Stainless steel doesn’t burn when empty thus making them good for making bread on the fire. Sort of a Dutch oven, see below.
If I travel alone I use an small anodized aluminium pot With lid.
The main vessels volume is about 0,9 litres, and the lid holds around 0,6 litres of fluid.
I store a buthane stove With stand, matches, stevi sweetener tablets, tea ball, wooden spoon, big folding cup, scouring sponge and other items inside.
The Whole thing weighs about 750 grams.
Some of you would probably have noticed that I haven`t written anything about pot stands or hangers.
That’s because I seldom use them.
I mostly just place my pot in or by the fire.
By placing the pots by the fire it may take longer time to cook the food but I`m not in the woods setting world records, quite the opposite.
Occatinally I do make a pot hanger.
I mostly use a stick set firmly in the ground at the right angel and suspend my cooking vessels from it.
If the pot is too heavy or I want to adjust the height I support the stick with a stone or a Y shaped branch.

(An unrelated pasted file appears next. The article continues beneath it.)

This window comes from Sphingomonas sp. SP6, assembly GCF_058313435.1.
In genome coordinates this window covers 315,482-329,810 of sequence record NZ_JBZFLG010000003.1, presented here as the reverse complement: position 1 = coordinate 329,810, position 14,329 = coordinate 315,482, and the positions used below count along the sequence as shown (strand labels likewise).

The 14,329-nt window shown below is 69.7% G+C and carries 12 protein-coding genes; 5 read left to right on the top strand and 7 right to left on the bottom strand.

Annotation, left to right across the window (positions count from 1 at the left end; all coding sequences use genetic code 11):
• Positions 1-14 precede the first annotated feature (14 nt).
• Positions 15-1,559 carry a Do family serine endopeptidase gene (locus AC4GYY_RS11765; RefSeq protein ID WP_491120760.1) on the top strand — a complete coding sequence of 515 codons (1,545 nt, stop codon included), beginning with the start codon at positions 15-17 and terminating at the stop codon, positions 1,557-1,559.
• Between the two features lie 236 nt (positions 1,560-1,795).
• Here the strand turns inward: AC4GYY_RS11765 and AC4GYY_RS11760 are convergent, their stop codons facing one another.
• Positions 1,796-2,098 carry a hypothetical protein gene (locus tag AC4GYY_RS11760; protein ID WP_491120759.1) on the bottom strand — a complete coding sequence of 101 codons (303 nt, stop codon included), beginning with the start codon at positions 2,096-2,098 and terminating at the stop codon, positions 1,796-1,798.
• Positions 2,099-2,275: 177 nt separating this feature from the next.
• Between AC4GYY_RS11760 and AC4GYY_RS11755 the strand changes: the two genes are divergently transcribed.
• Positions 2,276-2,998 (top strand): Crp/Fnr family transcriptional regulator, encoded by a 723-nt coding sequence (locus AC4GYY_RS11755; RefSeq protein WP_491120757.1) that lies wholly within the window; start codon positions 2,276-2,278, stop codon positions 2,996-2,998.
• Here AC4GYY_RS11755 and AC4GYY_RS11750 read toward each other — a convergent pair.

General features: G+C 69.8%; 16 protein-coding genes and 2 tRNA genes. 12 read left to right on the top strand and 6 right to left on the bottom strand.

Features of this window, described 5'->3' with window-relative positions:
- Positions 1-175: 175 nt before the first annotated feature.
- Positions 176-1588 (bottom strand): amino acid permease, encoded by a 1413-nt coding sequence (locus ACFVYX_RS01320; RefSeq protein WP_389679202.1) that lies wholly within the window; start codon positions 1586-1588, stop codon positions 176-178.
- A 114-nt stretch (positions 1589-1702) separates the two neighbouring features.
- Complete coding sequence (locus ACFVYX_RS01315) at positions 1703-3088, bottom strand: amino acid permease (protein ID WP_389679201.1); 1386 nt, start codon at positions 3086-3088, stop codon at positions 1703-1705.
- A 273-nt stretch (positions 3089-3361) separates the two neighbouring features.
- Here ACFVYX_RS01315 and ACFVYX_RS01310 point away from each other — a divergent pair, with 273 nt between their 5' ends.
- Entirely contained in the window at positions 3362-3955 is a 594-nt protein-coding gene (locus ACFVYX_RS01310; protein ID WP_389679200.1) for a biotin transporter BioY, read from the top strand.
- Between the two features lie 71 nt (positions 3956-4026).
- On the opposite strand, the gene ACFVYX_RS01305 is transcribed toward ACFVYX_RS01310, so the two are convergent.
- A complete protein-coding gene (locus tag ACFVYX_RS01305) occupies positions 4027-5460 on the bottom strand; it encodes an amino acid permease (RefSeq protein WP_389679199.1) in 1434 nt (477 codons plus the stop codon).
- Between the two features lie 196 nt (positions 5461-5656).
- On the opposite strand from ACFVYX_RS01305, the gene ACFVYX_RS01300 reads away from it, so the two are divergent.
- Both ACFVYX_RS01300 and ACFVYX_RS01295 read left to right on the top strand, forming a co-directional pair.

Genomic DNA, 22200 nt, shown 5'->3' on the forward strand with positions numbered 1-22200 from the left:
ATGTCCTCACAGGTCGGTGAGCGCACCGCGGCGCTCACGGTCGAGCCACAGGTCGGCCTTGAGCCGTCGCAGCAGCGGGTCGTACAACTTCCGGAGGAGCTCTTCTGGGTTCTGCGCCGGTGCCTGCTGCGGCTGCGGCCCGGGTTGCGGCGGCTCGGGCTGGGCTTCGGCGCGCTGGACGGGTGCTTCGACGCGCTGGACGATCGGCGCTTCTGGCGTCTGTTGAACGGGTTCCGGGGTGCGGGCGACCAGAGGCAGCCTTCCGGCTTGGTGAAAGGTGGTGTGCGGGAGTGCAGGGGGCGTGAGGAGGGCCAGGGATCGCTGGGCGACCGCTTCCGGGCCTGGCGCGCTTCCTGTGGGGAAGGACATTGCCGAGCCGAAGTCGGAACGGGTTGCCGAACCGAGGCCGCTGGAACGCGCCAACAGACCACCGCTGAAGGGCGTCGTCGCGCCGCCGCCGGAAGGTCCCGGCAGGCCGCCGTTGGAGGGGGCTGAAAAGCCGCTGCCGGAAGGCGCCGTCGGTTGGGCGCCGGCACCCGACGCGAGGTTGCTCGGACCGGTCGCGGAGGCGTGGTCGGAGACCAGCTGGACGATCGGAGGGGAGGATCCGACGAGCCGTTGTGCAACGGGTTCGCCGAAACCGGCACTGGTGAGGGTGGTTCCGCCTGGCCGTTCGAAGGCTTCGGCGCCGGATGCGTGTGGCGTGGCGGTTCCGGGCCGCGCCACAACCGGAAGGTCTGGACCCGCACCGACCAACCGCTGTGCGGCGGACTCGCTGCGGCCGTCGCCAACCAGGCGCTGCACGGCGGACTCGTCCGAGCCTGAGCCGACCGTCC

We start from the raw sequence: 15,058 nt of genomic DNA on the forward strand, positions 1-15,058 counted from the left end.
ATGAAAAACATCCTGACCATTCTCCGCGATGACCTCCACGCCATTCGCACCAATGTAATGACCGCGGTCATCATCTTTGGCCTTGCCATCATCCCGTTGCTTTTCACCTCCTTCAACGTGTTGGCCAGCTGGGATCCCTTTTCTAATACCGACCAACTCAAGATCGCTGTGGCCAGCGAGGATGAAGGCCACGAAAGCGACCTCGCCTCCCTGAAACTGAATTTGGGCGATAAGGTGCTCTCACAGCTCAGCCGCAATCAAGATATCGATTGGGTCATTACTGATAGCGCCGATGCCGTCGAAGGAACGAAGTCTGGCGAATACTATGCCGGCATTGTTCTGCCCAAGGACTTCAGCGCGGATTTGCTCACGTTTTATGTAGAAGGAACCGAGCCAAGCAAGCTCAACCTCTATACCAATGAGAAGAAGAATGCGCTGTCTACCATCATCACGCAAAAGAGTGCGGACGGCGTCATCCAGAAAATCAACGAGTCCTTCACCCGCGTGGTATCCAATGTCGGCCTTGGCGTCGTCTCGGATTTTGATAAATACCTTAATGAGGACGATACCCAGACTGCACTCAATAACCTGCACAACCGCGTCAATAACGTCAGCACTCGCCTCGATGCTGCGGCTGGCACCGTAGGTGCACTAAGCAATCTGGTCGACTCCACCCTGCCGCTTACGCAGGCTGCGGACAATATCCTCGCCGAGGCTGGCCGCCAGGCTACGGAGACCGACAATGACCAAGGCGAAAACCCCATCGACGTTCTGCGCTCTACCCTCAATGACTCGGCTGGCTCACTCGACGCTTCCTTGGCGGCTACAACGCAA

Storing your pots and kettles
A bag for storing the cooking vessels in for transport is a must if you don’t want your rucksack to become full of soot.
It doesn’t matter if it is leather or cloth.
Just remember, a leather bag will shrink if a hot cooking vessel is put in it.
The cloth bag will not be affected by a hot cooking pot.
I have made cloth bags for all my cooking pots.
A plastic grocery bag will also do allthough it will be badly affected if you put a hot pot in it.
I mostly rely on wood fires for cooking and warmth, but occationally one go outside the wooded area and a stove is necessary, especially in winter time.
Below is a link to a page containing info of the stoves I use.
I prefer to use a wooden cup or kuksa (above pic.) in the wild.
I know that metal is light and durable but it is something with metal and cold I don’t like. Maybe it is the thought of my tongue glued to the outer stairs very cold metal railing :).
Another cup I can recommend is a Swedish foldable cup.
It is the size of an ordinary coffe cup, but folds down to half the size (picture right). It fits in the jacket pocket and it is real handy.